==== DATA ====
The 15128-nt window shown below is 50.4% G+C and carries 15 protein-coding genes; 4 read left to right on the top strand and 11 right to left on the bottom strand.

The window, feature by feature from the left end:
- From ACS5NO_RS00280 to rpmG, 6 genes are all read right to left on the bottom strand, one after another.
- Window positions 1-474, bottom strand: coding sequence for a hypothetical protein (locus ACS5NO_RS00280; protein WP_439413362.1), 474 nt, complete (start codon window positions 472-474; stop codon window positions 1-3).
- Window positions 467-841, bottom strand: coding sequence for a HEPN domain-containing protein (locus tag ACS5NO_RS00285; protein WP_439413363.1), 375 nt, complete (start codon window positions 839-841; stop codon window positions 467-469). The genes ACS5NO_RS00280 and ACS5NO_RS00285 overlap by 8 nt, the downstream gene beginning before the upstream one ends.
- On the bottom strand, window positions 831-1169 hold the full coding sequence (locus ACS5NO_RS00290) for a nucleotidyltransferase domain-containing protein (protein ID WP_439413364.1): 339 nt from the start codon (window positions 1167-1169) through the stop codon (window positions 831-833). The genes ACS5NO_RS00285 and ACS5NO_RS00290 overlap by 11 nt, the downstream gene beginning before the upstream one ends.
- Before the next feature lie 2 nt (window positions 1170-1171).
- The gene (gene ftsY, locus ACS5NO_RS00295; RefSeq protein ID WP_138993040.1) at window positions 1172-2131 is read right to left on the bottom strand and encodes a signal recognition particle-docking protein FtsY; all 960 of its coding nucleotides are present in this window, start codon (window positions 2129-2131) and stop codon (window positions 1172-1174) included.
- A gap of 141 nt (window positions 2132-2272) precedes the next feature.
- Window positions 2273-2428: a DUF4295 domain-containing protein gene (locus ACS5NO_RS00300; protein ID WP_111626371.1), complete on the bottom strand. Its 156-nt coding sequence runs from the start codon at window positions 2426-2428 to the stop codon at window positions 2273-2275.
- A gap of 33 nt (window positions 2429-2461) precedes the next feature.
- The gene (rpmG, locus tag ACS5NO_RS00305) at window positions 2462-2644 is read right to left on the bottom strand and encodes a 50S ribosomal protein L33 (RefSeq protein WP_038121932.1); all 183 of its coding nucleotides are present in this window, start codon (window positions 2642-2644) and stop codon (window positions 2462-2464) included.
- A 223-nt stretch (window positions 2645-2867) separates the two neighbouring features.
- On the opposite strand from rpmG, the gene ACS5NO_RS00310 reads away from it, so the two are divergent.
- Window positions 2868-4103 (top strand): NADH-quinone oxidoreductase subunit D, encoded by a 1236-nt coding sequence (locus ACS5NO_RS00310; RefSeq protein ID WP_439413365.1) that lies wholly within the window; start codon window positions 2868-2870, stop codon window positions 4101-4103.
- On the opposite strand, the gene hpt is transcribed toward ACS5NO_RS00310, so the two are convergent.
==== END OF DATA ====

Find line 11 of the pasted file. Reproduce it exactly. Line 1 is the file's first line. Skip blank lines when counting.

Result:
- A gap of 33 nt (window positions 2429-2461) precedes the next feature.